This is Tommy. He has been in our lives since we moved
into our house nearly two years ago. But it was just recently he became
not just a stray, but a part of our kitty family.
the first time I fed him. It was several months ago when I saw him alone
on our back porch. He had always tagged along with our smallest cat, so
we would see him on occasion around the neighborhood. We both knew he
was a stray - his ears are in bad shape and his fur is rough. No collar,
not fixed, all claws. Blind in one eye. Eight, ten years old.
Could be younger, since strays visually age much quicker than house cats.
I saw him out back. Usually when he saw one of us, he would make
pathetic meow sounds and walk away. This time he sat there, staring at
me. I went back into the house and got some wet cat food. Not
thinking, I left it in the can, eager to feed him since he was actually
suffering my company.
I set the bowl next to him and moved
several feet away. He started scarfing at the can, pushing it along the
concrete. Fear welled up as he started moving towards me. At the
time, I had no idea how docile he was, and the fear that he had rabies or
something worse, and didn't realize how close he was to me and would attack
when he realized - yikes. But I stayed still, and he pushed the can up
against my knee and finished eating. I spoke to him then - just silly
little things, but he knew I was there and he didn't mind. And that day,
I fell in love with the little tom cat - naming him Tommy.
are trying to cage him and take him to the vet. He is smart about this,
though. It's like he knows, and only comes around very early while I
leave to work, or late at night, when the vet is closed. We need to take
him in, though, and fix him, make him well and give him a peaceful place to
be. Make him a true part of our family.
My deepest fear
is that he is too sick, too old. That our vet will tell us that he must
be put to sleep. I have no idea how old he really is, how many winters
he has suffered alone and outside - how awful is it that I would bring him
death? What pain is he in, though?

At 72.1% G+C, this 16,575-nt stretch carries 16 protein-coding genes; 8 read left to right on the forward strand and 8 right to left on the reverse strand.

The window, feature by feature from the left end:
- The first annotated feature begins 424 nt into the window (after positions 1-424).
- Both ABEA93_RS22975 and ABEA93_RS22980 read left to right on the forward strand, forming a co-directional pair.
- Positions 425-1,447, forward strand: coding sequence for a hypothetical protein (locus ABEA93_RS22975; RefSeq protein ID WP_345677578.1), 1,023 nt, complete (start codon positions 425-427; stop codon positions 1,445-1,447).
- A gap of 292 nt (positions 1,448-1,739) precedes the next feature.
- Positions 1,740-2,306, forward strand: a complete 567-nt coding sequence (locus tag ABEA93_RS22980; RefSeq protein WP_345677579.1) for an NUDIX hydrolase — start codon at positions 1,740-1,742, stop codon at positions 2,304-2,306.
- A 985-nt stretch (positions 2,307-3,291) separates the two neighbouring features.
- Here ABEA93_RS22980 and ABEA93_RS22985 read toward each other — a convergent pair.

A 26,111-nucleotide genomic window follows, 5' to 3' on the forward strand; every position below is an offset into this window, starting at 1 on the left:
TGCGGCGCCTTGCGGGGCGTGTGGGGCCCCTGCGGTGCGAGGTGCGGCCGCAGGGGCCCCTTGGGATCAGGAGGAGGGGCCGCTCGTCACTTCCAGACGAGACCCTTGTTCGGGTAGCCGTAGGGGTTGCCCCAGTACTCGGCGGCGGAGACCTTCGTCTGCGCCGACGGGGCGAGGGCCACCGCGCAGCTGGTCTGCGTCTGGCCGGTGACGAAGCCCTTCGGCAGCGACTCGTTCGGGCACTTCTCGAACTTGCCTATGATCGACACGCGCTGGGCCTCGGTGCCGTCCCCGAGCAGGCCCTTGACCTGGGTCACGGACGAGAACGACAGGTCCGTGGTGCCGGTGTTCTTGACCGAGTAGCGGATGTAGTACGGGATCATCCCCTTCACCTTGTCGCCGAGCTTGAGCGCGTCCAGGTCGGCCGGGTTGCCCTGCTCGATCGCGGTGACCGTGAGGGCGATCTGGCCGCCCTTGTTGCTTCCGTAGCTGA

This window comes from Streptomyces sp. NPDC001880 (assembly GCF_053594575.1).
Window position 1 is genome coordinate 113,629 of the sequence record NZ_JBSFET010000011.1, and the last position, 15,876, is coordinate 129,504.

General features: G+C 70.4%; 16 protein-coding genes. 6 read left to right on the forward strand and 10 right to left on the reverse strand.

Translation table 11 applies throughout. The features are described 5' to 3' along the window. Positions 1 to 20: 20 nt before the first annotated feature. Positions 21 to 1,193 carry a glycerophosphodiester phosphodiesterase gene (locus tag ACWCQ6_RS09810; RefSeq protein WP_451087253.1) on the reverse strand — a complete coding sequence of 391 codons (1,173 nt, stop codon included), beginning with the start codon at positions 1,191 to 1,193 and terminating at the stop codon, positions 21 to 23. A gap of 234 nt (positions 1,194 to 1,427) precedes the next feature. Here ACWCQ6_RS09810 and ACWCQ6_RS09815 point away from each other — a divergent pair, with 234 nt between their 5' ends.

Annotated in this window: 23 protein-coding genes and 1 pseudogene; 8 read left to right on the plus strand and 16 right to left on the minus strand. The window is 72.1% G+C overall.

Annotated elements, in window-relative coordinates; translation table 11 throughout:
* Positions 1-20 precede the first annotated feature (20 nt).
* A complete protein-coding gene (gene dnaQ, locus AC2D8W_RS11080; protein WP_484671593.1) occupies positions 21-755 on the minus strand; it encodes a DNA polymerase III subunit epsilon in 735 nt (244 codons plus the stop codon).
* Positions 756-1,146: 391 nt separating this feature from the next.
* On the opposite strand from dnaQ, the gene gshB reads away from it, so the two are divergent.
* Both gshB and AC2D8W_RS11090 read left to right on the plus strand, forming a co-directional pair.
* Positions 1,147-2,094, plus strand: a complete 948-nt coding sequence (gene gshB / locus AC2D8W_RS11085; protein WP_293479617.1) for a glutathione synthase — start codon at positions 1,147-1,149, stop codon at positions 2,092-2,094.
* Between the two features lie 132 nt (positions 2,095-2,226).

Today I spent an
hour with him out on the back porch. I fed him, then sat down next to
him. He let me pet him, then curled up on his favorite wicker chair and
rested. He looks so old - it breaks my heart. I asked him what I
should do? God, I don't want to take him to the vet and have them kill
him. I really do love him as one of mine. I just wish he was
healthy. Please, please, when I take him in, let them say he has a
chance. I'll pay anything just to make him well.
Tommy had to be put to sleep on July 6th, 2004. We had captured him days
before and brought him into the vet. We were elated to find out he did
not have cancer behind his ears - they were ear mites that had infested so bad
that they had bit through to the other side - something very painful, but
repairable. But then the doctor came back with the fatal diagnosis of
FIV - Feline AIDS.
FIV has no cure. Once a cat has it, he might live
for a few years longer if he is housed inside and nurtured. It is spread
by mating and fighting. Tommy was not fixed and was very scrappy
looking, so there is no telling how he got it. But the fact is he was
too far gone. His little body wasn't healthy enough to keep up the
struggle to fight against this disease.
My heart was broken for this little guy - did he even have a chance?
My only hope is that we made up for some of his rough life in the last few
months we knew him; maybe we made his existence a little less awful.
It was with bitter relief the week afterwards we had our cats Char and Coco
tested - both negative. Really, I think this is another testament on how
wonderful Tom was - he never bit or scratched them, he was just docile to them
Please, please spay and neuter your cats. Think before you bring a
kitten home that it is a life-long commitment. When it turns into a cat,
or has problems, you can't just abandon it. These are God's creatures -
respect them. It is my only plea to you now after having to put this
wonderful being to sleep.